- Environmental Standards
- Getting Other Staff on Board
- Articles, Emails, and Handouts
- Unit 1: Fruits and Vegetables
- Unit 2: Get Moving
- Unit 3: Be Sugar Smart
- Unit 4: Go for Good Fat
- Unit 5: Go for Whole Grains
- Unit 6: Super Snacks
- Unit 7: Fruits and Veggies Mix it Up
- Unit 8: Tune Out TV
- Unit 9: Play Hard
- Unit 10: Hydration
- Unit 11: Finale
- Recipe Packet
- Complete Curriculum
What happens when...?
Best for Upper Elementary Children
Older children will perform different movements to understand how their bodies react to physical activity. Children will learn to take their pulse.
Prepartion and Materials:
- Clock or watch
- Teach yourself and your staff how to take a pulse before teaching kids
- After children have been sitting doing homework or some other quiet activity, announce that they need a movement break.
- Before getting up, lead the children through some simple chair stretches:
- Reach up to the sky like a tall tree
- Sway the outstretched arms slowly side to side as if swaying in the breeze.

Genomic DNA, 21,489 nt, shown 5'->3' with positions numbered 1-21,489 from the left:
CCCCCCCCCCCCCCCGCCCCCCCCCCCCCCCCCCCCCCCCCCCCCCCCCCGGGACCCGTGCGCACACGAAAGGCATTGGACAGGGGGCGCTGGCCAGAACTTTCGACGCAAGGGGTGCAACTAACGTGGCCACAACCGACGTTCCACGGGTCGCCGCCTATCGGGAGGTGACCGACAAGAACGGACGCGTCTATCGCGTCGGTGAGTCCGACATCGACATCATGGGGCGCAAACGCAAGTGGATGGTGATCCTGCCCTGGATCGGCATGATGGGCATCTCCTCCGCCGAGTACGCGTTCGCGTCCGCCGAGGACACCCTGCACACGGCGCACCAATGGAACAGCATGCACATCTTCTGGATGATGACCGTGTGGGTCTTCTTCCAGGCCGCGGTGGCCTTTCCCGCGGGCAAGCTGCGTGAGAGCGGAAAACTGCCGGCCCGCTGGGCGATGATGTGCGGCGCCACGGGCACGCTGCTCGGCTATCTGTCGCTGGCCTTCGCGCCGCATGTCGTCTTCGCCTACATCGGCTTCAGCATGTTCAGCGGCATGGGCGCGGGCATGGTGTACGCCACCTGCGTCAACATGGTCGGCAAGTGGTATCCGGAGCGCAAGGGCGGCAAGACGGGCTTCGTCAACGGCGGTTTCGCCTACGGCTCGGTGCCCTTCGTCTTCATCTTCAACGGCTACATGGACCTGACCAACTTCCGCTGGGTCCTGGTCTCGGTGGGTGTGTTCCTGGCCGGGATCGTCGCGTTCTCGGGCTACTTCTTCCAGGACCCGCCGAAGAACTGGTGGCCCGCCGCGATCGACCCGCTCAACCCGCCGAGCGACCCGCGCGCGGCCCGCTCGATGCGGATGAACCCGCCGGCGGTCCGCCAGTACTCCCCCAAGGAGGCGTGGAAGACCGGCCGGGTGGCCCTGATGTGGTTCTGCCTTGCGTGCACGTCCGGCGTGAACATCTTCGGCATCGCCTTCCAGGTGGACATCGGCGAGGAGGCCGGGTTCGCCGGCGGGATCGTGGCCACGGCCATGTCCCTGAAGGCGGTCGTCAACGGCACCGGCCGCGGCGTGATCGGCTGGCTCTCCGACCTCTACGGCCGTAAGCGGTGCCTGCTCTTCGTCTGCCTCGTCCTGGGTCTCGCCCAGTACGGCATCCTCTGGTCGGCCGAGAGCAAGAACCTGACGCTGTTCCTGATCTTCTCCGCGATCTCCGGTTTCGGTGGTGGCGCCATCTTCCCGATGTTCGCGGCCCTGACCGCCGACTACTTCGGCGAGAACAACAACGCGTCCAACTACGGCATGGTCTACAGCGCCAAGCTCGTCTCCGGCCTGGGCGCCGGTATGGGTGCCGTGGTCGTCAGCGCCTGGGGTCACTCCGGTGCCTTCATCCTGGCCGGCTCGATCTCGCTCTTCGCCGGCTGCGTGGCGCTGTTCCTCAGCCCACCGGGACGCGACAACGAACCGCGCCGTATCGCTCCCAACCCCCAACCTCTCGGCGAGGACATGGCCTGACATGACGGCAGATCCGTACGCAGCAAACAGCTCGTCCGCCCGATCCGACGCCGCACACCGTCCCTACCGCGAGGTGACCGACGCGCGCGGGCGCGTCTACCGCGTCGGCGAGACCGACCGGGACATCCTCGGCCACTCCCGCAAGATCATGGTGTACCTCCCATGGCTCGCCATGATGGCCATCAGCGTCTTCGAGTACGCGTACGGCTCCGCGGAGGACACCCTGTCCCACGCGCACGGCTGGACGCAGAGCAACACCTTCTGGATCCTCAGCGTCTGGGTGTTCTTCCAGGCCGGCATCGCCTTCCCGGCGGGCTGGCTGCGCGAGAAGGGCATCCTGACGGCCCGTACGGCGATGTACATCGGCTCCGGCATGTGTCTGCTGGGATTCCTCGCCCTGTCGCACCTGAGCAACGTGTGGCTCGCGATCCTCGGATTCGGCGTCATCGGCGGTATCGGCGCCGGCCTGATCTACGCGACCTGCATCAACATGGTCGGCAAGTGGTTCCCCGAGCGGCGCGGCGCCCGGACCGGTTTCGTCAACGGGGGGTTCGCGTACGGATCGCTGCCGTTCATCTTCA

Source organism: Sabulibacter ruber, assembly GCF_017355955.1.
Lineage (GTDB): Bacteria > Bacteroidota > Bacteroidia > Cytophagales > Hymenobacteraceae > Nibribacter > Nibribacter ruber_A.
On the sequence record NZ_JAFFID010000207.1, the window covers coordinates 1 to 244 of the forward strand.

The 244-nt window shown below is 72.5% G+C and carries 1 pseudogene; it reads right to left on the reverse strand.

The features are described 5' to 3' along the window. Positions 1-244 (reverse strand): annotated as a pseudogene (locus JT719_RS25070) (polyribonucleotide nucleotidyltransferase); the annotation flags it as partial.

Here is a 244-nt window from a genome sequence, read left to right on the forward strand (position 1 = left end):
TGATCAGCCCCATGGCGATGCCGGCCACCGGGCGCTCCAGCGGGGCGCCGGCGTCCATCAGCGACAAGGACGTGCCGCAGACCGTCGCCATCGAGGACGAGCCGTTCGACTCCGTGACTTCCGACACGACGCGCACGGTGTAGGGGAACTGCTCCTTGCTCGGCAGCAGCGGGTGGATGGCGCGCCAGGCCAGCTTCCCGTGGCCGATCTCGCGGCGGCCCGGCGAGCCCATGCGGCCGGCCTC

- Bring arms down, then circle arms around as if hugging a large beach ball.
- Reach over to touch toes and hang like a rag doll.
- Ask how their muscles felt after stretching. Teach kids how to find their pulse. Ask children to count the number of beats they feel as you time 10 seconds. Tell the kids to remember the number or have them write it down on a piece of paper.
- Stand up and walk to an open area (large corridor or gym).
- Instruct the children to take large, slow steps around the gym or down the hall.
- Return to a circle and march in place. Do 10 jumping jacks. Now, how do they feel? Are they feeling warm? Can anyone feel their heart beating? Take another 10-second pulse. Is this number bigger than the first time?
- Move into more vigorous activities. Jog around the room, play a game of tag or a relay race to get children moving quickly. Play hard for 10 minutes then take a break to check in with how they feel. Take another 10-second pulse - everyone's number should have increased at this point. If it did not, then that child was not being very active.
- Continue to play (invite the group to choose their favorite games) for another 10-20 minutes.
- Cool-down. Take a final 10-second pulse. This number should be like the second one they took. If it is still high then they need a few more minutes to cool down.
- Explain that when they play hard on a regular basis, their bodies get used to moving and that makes it easier to play for longer periods of time (called endurance).